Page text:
Newswise — Precision medicine has revolutionized cancer treatment. By utilizing drugs that target the specific genetic defects in a patient’s tumor or by looking at the genetics of their cancer to determine which therapies will work best, this individualized approach can offer patients the most effective treatment with the fewest side effects.

But that’s true only for patients who have access to these treatments. Nearly 2 million people in the United States are diagnosed each year with cancer and there is a growing number of FDA-approved drugs designed to treat cancers that carry specific genomic alterations, but access to these targeted treatments varies widely and only about half of people eligible receive them, said Shellie Ellis, Ph.D., associate professor of population health at the University of Kansas Medical Center.

“You can have a drug that is 100% effective for anybody who takes it,” noted Ellis. “But it’s 0% effective if it never reaches the population for whom it's intended.”

Rural cancer patients, who are more likely to die from their disease than non-rural patients, have an especially hard time accessing targeted treatments. They tend to live far from institutions that have the expertise and resources to provide this level of care. Many rural patients lack sufficient insurance coverage. And most are treated at smaller hospitals and oncology practices that do not have the staffing and resources to specialize in precision oncology or support the rapid process changes these new discoveries require.

Ellis is looking to change that. This summer, she was awarded a $1.2 million R01 grant from the National Cancer Institute (NCI) to test an intervention she and her colleagues designed known as TEAMSPORT (Multi-TEAM Systems Framework Precision Oncology Reflex Testing). The goal of TEAMSPORT is to create a standardized approach to the ordering of genomic tests, on which precision medicine targeted therapies are based,  and adapt it for use in community cancer centers, where most cancer patients in the United States receive care.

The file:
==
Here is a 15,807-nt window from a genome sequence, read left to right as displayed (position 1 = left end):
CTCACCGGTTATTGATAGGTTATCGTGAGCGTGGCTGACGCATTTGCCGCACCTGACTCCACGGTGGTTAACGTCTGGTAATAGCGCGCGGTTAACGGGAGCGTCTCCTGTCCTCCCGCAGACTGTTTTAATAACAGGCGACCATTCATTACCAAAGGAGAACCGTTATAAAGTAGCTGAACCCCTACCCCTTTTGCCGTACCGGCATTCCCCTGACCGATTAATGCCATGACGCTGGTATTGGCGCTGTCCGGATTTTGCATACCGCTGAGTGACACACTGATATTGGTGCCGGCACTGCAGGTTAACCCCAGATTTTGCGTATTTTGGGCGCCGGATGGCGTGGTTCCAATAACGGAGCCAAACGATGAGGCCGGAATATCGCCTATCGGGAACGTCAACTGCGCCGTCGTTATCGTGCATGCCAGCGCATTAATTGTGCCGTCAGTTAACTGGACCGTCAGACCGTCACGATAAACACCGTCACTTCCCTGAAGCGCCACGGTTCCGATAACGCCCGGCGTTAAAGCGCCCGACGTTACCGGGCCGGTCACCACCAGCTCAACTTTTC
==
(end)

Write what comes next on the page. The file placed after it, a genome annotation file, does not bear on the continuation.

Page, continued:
“What we did in our study is design an intervention so that it will fit in rural care delivery environments,” said Ellis. “My goal is to make sure that the care that's delivered in rural communities is as good as the care that's delivered in larger communities.”

The science of delivering the science

This kind of research is rare: less than 1% of research on cancer genomics addresses how to actually deliver genomic medicine to patients. And it is based on a relatively new field known as implementation science. Just as there is a science to creating tests to evaluate which drugs work best to treat someone’s cancer, there is also a science to making sure that that those tests, and the treatments they indicate, make their way into routine clinical practice. That’s the role of implementation scientists.

Implementation scientists also work to improve care delivery processes, which includes shortening the time it takes for patients to receive a detailed diagnosis and treatment.